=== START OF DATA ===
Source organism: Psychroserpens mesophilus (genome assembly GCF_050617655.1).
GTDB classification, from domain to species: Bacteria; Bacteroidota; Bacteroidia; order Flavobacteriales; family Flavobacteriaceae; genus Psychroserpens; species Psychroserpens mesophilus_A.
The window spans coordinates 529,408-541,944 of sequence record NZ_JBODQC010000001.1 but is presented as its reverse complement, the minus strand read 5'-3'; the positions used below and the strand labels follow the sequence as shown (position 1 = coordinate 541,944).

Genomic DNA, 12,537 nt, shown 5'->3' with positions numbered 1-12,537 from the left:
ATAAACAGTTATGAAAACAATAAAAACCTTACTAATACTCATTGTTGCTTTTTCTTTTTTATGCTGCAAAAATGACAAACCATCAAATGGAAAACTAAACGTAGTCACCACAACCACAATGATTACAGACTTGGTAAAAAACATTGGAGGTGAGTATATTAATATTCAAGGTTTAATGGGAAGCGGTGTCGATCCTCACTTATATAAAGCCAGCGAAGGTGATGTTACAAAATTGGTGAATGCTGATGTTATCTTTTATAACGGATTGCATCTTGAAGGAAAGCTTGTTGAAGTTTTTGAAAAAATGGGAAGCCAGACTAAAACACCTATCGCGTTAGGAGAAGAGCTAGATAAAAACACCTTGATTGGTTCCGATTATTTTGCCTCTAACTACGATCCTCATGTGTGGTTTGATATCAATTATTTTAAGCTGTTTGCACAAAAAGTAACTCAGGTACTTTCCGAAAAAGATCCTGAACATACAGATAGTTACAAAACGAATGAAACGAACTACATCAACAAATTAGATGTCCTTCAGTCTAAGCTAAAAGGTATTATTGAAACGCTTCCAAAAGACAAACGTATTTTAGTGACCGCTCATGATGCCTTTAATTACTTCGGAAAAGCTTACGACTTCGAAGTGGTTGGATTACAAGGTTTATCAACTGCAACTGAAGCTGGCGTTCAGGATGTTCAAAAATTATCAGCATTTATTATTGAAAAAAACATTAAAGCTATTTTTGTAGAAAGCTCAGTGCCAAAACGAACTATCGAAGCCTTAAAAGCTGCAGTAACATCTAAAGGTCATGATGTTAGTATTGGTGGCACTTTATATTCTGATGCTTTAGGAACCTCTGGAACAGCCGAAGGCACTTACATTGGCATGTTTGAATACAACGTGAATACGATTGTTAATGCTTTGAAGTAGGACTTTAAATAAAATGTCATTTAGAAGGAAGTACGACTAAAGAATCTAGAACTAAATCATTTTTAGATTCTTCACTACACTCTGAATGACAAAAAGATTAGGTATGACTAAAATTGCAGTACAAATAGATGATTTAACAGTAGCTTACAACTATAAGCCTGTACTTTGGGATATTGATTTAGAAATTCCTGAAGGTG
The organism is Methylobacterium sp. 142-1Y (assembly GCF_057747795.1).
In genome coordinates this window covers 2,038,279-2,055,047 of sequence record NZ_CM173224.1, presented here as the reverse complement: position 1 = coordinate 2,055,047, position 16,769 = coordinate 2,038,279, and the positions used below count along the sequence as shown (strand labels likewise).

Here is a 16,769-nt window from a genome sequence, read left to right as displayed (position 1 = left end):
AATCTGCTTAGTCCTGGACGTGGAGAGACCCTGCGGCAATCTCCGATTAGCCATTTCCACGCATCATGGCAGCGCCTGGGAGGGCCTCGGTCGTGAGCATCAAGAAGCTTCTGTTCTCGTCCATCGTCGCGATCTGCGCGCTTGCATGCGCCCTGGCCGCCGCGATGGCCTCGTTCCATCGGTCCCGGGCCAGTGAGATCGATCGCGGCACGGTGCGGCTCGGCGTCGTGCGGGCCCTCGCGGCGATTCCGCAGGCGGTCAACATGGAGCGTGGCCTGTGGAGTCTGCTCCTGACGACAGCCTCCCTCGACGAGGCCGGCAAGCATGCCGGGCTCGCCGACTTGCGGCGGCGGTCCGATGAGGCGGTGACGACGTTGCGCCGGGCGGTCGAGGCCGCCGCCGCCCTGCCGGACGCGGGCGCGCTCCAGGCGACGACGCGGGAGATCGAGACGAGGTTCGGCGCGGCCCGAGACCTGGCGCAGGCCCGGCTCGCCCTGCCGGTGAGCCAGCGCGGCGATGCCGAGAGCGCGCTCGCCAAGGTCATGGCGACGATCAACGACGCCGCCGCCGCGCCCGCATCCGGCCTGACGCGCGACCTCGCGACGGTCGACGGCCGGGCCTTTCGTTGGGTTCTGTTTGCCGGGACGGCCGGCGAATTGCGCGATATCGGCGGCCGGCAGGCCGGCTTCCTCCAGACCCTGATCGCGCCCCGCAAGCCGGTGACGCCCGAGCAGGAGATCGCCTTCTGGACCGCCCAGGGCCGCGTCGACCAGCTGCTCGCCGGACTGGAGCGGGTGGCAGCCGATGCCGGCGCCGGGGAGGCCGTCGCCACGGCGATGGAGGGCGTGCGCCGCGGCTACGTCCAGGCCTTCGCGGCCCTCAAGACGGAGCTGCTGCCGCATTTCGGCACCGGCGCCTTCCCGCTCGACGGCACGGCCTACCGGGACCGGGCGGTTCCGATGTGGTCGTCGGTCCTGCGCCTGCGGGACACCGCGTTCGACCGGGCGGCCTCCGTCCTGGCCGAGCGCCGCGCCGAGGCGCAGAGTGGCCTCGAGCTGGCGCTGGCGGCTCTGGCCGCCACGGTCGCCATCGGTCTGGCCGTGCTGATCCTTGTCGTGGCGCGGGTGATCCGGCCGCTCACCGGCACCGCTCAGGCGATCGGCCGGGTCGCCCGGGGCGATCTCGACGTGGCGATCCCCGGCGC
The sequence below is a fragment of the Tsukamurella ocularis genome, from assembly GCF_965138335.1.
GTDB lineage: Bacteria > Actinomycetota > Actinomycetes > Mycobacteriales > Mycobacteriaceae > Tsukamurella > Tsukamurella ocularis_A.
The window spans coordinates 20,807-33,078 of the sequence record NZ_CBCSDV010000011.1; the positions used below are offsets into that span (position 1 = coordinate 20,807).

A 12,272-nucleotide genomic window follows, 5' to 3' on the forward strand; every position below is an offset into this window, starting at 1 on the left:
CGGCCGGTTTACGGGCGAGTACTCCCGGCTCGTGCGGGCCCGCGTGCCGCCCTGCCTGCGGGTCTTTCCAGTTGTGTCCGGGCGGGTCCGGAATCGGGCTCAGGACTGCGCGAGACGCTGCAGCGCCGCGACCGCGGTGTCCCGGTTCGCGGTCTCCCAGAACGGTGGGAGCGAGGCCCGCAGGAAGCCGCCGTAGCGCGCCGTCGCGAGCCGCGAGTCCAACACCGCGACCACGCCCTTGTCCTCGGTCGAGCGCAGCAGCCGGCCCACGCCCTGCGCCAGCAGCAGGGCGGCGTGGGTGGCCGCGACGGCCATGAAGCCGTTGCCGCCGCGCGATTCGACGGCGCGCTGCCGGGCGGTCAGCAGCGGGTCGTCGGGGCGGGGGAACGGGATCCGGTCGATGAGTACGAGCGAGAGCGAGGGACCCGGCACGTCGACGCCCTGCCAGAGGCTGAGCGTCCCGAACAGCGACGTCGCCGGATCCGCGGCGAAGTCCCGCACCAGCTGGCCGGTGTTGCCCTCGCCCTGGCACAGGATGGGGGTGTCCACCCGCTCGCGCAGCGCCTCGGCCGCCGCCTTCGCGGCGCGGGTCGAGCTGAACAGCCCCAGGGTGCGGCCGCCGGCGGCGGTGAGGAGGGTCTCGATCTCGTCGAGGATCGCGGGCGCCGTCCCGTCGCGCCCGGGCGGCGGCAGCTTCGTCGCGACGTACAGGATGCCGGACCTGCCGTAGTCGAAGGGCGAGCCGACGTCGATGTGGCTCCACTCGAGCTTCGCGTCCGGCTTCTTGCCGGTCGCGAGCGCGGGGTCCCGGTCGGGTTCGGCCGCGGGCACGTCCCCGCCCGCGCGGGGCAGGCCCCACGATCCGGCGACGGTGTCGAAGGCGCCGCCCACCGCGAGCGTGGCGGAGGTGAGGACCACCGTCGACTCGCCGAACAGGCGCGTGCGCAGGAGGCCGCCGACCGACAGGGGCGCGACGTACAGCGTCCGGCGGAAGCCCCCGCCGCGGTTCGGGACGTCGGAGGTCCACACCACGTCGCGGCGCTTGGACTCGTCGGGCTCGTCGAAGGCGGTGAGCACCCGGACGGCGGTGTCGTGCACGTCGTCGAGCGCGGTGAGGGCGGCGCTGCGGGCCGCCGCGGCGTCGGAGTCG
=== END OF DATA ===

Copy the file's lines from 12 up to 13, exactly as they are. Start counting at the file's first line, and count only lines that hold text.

The window spans coordinates 20,807-33,078 of the sequence record NZ_CBCSDV010000011.1; the positions used below are offsets into that span (position 1 = coordinate 20,807).

A 12,272-nucleotide genomic window follows, 5' to 3' on the forward strand; every position below is an offset into this window, starting at 1 on the left: